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That's because apps are more streamlined than Web sites, which can be clunky and hard to navigate on smaller screens on smartphones and tables. Also most apps store shoppers' information so customers don't have to type in a lot of information each time they buy.
"One of the reasons people don't convert (to mobile shopping) is that there is a lot of friction in the process," said Andrew Lipsman, vice president of industry analysis for comScore. "If I have to enter all my information on the phone, I might not convert. But if there's an easy log in and all I have to do is one-click or a couple of easy clicks to buy, people will convert that way."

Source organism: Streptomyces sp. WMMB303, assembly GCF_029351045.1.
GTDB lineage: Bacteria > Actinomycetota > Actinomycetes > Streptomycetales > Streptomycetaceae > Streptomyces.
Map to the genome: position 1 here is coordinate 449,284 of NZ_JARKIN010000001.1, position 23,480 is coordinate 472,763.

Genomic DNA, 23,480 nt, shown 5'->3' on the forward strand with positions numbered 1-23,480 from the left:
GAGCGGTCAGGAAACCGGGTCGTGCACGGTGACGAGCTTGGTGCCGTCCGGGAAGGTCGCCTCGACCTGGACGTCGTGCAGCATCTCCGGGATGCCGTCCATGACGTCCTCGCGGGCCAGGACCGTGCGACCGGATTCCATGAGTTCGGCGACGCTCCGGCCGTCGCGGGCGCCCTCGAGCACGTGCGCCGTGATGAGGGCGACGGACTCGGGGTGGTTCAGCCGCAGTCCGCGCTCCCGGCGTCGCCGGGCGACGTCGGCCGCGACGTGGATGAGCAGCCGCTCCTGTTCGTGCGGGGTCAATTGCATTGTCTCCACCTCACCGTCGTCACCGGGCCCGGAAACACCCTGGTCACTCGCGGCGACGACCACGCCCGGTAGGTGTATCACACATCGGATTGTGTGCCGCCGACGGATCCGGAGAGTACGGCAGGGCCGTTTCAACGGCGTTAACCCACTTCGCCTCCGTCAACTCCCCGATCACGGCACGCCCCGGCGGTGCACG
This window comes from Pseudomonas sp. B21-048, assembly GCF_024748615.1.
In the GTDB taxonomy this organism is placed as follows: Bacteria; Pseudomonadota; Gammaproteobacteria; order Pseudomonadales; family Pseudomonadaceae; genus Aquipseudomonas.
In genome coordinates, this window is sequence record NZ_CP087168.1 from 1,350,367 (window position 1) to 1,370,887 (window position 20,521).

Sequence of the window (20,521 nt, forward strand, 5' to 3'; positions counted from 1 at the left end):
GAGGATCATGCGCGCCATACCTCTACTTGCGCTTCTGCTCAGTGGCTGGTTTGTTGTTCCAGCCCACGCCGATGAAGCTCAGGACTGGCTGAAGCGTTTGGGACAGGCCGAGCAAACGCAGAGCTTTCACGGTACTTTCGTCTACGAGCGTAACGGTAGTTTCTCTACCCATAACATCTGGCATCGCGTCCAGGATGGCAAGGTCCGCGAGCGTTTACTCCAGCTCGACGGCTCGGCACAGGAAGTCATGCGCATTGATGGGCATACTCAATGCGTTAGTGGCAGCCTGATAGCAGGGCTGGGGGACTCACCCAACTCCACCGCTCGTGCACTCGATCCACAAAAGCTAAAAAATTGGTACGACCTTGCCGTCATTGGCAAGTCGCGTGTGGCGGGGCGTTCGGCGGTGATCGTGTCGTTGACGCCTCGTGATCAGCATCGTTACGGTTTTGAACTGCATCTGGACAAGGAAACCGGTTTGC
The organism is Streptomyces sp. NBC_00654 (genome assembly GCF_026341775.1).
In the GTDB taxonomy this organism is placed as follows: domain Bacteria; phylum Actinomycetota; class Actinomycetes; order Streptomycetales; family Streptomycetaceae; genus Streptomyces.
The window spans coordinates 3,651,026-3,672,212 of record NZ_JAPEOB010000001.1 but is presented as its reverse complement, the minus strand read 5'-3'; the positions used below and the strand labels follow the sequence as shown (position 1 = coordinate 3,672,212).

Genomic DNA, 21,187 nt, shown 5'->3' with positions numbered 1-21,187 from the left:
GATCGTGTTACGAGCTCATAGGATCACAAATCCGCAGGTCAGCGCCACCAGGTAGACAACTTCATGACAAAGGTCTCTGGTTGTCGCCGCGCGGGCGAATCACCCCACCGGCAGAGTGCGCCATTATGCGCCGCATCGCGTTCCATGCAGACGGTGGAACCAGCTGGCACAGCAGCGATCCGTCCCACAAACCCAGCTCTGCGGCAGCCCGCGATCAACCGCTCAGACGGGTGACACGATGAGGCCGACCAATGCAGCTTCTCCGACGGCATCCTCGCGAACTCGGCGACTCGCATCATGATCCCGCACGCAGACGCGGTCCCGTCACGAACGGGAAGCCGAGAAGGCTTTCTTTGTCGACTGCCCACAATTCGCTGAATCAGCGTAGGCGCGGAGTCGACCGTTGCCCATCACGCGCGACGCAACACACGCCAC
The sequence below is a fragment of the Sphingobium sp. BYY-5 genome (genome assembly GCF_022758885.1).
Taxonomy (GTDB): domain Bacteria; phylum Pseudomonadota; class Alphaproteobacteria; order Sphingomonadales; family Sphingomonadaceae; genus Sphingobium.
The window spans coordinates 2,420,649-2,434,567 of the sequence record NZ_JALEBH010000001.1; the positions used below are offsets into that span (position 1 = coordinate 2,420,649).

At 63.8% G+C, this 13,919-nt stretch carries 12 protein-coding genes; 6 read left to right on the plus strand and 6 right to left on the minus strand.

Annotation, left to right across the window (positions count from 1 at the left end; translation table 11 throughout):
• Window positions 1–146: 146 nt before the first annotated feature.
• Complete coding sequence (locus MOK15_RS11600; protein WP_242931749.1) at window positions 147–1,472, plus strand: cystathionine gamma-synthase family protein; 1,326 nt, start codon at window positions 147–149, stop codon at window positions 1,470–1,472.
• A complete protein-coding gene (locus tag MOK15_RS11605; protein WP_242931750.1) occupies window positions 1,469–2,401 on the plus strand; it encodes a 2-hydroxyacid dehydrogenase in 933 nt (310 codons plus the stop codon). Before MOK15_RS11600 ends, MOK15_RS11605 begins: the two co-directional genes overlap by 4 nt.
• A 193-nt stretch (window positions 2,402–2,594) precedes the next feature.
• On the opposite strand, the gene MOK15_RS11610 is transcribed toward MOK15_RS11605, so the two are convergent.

According to comScore data, Amazon and eBay are the only major retailers that have visitors spend more time on their app rather than their web site -- by a wide margin. Meanwhile, only about 2 percent of the time spent on Macy's and Sears online presence is via an app, according to the data.
The problem? Analysts say retailers have not marketed their shopping apps well enough to encourage shoppers to find and download them.
"Retailers should put specific incentives in front of consumers to download and use that app," Lipsman said. "Doing that now will pay dividends down the road."
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